Despite being owned by Qantas, the aircraft was operated by Express Freighters Australia under the Qantas Freight brand.

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The Boeing 767 has had a versatile history with Qantas. Initially, the aircraft was used on international routes, flying to destinations in New Zealand, Asia, and North America. Following the 1992 merger with Australian Airlines, the 767s were increasingly deployed for domestic services as well.

Although Qantas is retiring this specific freighter, the Boeing 767-300 freighter model remains active globally. Records indicate that 280 of these aircraft are still operational, serving 14 airlines around the world.

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United Flight Diverts to Shannon, After Stuck Laptop in Business Class Seat

United Flight Diverts to Shannon, After Stuck Laptop in Business Class Seat

A United Airlines flight from Zurich to Chicago O’Hare was forced to make an emergency diversion to Shannon, Ireland.

On Saturday afternoon after a passenger got their laptop wedged in a Business Class seat aboard the Boeing 767-300. Operating as United Flight 12, the aircraft departed from Flughafen Zürich at 9:46 a.m. local time and took off at 10:08 a.m.

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The captain decided to divert the flight not because the passenger couldn’t access their laptop, but because any device powered by lithium-ion batteries that becomes inaccessible could pose a significant safety risk.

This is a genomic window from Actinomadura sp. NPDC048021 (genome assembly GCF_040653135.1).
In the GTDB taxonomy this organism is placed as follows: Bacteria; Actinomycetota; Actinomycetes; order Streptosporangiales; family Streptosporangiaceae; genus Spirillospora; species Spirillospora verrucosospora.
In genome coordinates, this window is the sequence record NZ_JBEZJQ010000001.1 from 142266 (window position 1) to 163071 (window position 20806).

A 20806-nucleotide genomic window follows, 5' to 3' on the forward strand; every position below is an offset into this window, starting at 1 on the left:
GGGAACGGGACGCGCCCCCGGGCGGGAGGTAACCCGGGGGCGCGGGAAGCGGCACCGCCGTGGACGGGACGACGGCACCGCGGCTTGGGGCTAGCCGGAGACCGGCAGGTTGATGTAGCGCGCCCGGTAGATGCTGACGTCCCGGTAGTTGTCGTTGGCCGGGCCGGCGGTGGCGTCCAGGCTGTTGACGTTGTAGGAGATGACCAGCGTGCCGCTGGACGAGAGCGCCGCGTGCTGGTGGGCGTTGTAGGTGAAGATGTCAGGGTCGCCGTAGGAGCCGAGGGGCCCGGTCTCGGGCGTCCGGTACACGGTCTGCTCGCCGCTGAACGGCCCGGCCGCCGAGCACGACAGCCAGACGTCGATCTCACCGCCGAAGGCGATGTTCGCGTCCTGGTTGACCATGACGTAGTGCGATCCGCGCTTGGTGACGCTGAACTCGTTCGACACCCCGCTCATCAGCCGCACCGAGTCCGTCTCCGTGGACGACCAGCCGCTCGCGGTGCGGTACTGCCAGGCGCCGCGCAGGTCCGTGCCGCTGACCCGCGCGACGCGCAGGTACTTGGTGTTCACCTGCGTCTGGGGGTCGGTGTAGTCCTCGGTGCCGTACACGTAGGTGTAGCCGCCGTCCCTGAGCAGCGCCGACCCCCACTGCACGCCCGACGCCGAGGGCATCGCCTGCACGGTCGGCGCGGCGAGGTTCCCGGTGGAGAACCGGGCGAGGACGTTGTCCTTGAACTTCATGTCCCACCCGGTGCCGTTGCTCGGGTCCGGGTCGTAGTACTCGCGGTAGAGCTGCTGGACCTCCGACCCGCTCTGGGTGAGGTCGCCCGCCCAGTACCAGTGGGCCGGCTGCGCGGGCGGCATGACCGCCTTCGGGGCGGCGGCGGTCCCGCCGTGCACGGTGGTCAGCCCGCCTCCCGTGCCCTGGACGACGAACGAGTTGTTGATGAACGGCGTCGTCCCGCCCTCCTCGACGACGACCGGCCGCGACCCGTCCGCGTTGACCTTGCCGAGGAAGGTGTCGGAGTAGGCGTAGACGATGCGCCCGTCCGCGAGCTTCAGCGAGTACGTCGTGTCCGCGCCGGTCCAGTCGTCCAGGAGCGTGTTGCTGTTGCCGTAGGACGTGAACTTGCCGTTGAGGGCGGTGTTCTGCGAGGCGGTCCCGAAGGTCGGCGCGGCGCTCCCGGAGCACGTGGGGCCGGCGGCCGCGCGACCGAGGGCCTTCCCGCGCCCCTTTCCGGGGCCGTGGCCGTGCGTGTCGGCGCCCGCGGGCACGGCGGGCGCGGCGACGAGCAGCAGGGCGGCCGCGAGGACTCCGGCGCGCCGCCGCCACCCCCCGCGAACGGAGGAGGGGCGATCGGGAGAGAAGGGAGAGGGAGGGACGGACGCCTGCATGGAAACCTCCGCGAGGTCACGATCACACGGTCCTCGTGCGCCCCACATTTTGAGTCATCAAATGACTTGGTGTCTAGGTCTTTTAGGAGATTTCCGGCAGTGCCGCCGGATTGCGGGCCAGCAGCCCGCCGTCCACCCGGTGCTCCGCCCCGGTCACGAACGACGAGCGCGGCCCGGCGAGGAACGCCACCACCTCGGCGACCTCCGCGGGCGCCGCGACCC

Such devices, if damaged or overheated, could lead to a thermal runaway event, potentially causing a fire on board. The Boeing 767-300, featuring United’s relatively new Polaris business-class cabin, landed safely at Shannon Airport in County Clare at 1:43 p.m. IST (Irish Summer Time) and reached the gate at 1:51 p.m.

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In a statement, United Airlines acknowledged the diversion: “United flight 12 scheduled from Zurich to Chicago landed safely in Shannon to address a potential safety risk caused by a laptop being stuck in an inaccessible location.” This situation led to the cancellation of the flight, and the airline is working to reroute the 157 passengers who found themselves unexpectedly in Ireland.

Frequent flyers are often reminded in airline safety videos not to move their seats if they lose mobile phones or other gadgets powered by lithium-ion batteries within the seats. Attempting to retrieve such items by moving the seat can damage the battery and potentially cause a dangerous situation.